A report launched today examining the impact of COVID-19 on tourism in Victoria shows that Melbourne’s West was harder hit than many other areas, but it can be built back better by taking advantage of strong population growth and planned mega-infrastructure investments.
The Victoria University, Victoria Tourism Industry Council (VITC) and Western Melbourne Tourism (WMT) study reveals that tourism in Melbourne’s West shrunk by a whopping two-thirds during 2020 and 2021, losing a cumulative 5.1 million visitors and $2.7 billion in spending.
The region embraces the municipalities of Brimbank, Hobsons Bay, Maribyrnong, Melton, Moonee Valley and Wyndham. It is dominated by micro, small and medium-sized restaurants, shops and entertainment outlets that focus on the region’s multiculturalism, vibrant heritage, and unique landscape – as well as a few larger destinations such as Werribee Zoo and Scienceworks.
The study found that while the region’s tourism sector now faces the same chronic labour and skills shortages apparent across Australia, it also must tackle other unique challenges while it recovers.
These challenges include:
- an “image problem” that comes from being perceived as an industrial area with few tourism attractions and low aesthetic value compared to other areas of Melbourne
- a reliance on overseas visitors connecting with family and friends, and international students whose numbers remain constrained
- limited business capacity and digital literacy of operators, which prevents many from pivoting to e-commerce or using the potential of technology to enhance their businesses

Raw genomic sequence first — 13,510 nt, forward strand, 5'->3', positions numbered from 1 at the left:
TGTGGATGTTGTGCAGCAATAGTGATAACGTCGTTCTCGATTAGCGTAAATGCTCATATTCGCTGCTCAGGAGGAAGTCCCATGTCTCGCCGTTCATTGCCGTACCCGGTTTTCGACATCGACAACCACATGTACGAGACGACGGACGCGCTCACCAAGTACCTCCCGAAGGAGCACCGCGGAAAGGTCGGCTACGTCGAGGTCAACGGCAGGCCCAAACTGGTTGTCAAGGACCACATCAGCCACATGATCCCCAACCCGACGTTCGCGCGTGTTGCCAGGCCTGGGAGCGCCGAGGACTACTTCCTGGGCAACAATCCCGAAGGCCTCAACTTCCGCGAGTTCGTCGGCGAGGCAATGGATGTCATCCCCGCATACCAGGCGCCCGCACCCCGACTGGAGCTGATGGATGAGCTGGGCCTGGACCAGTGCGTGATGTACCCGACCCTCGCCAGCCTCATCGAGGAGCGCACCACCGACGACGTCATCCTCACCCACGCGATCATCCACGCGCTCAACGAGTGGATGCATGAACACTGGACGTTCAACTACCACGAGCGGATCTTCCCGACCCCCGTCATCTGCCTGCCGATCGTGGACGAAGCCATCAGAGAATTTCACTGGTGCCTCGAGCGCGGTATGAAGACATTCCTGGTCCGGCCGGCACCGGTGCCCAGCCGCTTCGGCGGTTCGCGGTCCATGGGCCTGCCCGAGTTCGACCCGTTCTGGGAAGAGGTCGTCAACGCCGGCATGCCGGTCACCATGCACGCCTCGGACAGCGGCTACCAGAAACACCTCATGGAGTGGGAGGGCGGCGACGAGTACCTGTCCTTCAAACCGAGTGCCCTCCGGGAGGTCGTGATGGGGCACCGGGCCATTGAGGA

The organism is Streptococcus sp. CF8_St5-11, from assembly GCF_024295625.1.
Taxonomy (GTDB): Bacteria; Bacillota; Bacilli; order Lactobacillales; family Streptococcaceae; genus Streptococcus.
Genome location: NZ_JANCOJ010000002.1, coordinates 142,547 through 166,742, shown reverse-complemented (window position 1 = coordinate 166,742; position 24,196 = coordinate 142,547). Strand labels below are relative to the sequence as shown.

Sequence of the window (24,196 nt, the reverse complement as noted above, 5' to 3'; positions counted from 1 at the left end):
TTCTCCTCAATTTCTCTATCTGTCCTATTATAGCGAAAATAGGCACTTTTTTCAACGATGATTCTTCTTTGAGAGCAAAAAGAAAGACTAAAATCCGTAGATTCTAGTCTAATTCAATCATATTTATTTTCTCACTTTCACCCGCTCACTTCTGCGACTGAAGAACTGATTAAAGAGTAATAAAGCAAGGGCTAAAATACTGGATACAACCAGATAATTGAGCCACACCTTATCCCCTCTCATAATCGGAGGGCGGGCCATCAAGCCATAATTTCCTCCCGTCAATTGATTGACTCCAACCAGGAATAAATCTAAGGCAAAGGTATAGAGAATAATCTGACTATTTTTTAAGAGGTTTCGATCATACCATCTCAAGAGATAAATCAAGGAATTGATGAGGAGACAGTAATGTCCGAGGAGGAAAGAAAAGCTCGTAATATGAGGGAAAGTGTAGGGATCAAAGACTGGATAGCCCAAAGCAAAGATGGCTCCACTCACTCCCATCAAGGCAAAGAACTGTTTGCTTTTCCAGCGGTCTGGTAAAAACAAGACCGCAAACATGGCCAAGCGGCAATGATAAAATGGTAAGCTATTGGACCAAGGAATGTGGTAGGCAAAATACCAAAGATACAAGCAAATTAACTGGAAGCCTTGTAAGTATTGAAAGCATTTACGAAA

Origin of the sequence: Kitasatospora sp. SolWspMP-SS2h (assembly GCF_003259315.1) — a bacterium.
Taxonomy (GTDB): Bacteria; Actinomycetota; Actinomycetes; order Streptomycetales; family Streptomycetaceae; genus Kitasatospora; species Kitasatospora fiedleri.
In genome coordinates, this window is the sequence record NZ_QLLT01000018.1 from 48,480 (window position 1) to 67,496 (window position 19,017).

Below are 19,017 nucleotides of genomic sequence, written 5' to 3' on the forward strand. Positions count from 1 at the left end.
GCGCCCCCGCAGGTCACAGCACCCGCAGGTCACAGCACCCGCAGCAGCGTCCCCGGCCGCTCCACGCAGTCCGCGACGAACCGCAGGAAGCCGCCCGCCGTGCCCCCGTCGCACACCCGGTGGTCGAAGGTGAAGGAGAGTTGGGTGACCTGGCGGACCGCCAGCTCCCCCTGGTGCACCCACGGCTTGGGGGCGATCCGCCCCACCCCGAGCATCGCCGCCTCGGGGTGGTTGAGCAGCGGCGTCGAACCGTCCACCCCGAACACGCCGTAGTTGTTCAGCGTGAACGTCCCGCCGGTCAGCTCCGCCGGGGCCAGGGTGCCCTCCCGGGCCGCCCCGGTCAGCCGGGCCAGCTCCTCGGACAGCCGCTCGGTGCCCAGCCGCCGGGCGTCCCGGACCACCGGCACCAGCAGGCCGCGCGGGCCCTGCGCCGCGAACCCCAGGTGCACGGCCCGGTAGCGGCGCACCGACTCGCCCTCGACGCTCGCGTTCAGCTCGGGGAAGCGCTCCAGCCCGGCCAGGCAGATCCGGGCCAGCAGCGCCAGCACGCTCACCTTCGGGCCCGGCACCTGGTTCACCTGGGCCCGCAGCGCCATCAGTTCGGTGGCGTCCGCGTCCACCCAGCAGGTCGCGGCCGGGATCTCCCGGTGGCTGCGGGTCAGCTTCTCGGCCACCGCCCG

- relatively poor regional infrastructure in accommodation and public transport due to years of under-investment and disjointed planning for the area.
Pandemic offers opportunities to rebuild a sustainable sector
VU’s School for the Visitor Economy Director Dr Joanne Pyke said the pandemic was a wake-up call to take a fresh look at issues that have slowed the potential of the sector, and to identify new ways to build a stronger, sustainable tourism sector for the region well into the future.
“It would be a wasted opportunity to return to a business-as-usual approach once the sector recovers from the aftershocks of the crisis,” she said.
“This study highlights the need for government at all levels, businesses, and industry to work together to make Melbourne’s West more resilient in the interests of jobs growth, economic recovery and community wellbeing.”
New opportunities for strengthening the sector include:
- significant infrastructure megaprojects planned for the region, including Melbourne Airport rail link, Sunshine precinct project, and the new Footscray Hospital
- projected strong population growth, particularly of young adults, families and diverse communities
- the potential to boost cultural tourism in the area due to its vibrant multiculturalism.
The RESET (Resilient Enterprises and Sustainable Employment in Tourism) study, Resilience and Recovery Roadmap report in Melbourne’s West included an online survey of 275 business owners and managers at tourism operations in Melbourne’s West at the end of 2021, as well as in-depth interviews and workshops.